UP-ALL : Urban Poor Alliance (Pilipinas)

Online Space for Housing and Land Rights Advocates

Quezon City: A City of Contradictions

Posted by urbanpooralliance on August 8, 2007

Quezon City ranks among the most established city in the country, especially since for nearly three decades, it functioned as the Philippine’s capital. In recent years, particularly under the stewardship of Mayor Feliciano Belmonte, Quezon City has enjoyed appellations such as “The Richest City”, “The Best Managed City”, “The Most Business Friendly City”, and even “The Hollywood Capital of the Philippines.” Such titles are more than image-building ploys as they are backed by solid facts, accomplished with huge doses of determination and innovation over a certain period of time.

 

 

Throughout his term as mayor, Belmonte has turned Quezon City from the most bankrupt to the most liquid cities in Metro Manila. When he assumed office, the city incurred a huge debt, most notably the P1.25 billion from the Land Bank of the Philippines and some payable to various contractors, amounting to P1.4 billion.

 

 

The city boasts it fiscal efficiency that has resulted to a budget surplus of P282 million annually for the last five years. The local administration has likewise enforced a computerization program that attempts to make taxation more transparent and up to date and break the red tape in business processing. With its huge savings, the local government has managed to finance additional infrastructure especially roads and extended other services like day care centres.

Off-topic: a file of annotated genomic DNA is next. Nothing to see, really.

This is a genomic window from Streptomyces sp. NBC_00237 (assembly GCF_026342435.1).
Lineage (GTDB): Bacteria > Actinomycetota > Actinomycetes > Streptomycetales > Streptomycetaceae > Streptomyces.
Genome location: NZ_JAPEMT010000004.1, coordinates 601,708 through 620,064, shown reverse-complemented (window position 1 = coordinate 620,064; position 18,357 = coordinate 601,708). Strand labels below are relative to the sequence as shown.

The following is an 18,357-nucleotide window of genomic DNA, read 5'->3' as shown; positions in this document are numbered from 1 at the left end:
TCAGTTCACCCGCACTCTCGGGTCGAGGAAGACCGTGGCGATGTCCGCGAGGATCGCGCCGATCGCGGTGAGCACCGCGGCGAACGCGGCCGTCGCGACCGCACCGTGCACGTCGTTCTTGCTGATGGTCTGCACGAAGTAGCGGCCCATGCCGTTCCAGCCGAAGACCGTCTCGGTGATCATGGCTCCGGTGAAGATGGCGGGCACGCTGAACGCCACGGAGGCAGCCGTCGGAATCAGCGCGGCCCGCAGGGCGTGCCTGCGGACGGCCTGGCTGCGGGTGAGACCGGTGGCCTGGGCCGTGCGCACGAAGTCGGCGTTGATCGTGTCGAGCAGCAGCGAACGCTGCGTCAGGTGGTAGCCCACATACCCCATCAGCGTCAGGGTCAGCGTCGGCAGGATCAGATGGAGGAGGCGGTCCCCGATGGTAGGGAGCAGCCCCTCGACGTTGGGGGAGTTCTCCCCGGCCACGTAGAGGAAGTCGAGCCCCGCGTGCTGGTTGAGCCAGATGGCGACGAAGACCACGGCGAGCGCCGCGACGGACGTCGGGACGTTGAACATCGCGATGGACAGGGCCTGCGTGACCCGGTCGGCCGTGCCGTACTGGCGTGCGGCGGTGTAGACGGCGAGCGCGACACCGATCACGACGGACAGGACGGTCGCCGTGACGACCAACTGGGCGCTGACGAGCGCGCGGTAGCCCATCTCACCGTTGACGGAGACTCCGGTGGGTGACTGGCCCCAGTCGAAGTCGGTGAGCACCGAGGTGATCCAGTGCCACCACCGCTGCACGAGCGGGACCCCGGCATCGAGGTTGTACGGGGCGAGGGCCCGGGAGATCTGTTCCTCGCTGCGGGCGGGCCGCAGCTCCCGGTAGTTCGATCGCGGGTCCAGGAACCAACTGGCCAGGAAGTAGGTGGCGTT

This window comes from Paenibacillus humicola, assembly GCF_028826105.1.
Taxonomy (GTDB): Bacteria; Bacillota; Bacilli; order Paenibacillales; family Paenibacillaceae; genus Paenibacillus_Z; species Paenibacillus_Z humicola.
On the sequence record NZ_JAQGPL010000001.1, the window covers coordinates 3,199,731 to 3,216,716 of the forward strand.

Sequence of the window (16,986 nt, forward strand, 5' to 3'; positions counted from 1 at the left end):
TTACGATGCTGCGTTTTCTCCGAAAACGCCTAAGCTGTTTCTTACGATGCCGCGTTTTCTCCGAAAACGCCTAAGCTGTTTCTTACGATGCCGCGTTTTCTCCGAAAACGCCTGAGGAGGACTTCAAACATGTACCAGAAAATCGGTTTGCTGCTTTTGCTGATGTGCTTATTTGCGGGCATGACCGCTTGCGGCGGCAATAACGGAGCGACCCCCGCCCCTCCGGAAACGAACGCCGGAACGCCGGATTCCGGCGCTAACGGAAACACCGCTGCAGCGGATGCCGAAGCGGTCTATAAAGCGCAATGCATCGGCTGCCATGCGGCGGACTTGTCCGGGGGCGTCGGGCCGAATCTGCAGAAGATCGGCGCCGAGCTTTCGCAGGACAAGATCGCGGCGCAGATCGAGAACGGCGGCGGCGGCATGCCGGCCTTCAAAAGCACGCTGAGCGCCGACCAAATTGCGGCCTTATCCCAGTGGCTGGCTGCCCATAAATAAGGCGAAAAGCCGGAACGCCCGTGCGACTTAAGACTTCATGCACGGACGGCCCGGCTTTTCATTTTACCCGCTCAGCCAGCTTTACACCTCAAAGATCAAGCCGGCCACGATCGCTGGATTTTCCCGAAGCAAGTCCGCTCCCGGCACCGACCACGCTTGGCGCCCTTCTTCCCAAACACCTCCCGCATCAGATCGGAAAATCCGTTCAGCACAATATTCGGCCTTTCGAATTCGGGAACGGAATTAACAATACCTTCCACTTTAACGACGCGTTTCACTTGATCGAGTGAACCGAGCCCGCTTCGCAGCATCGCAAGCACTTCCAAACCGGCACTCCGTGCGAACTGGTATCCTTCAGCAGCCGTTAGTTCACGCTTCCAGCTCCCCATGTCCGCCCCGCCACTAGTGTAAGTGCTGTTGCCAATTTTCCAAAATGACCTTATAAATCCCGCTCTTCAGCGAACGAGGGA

Despite this extraordinary feat, the city is also home to a vast population of Metro Manila’s urban poor. According to the Urban Poor Affairs Office, informal settlers account for 45 percent of the population, roughly 199,678 families as of 2004. Being the largest city 2.17 million people, Quezon City is also the biggest producer of solid waste. Land value can also range from as low as P2,800 per square meter to P25,000 per square meter.

 

 

The city also has a massive pool of labor resources especially since the average age of its population is 24 years yet its unemployment rate is pegged at 15 percent.

 

 

Health institutions including those specialising in certain diseases such as the Philippine Heart Center, National Kidney Institute and Philippine Lung Center are concentrated in the city. Such is likewise the case of educational institutions, including the country’s top universities. But due to the increasing population living under the poverty line, access to infrastructure and services remain beyond the people’s grasp.

 

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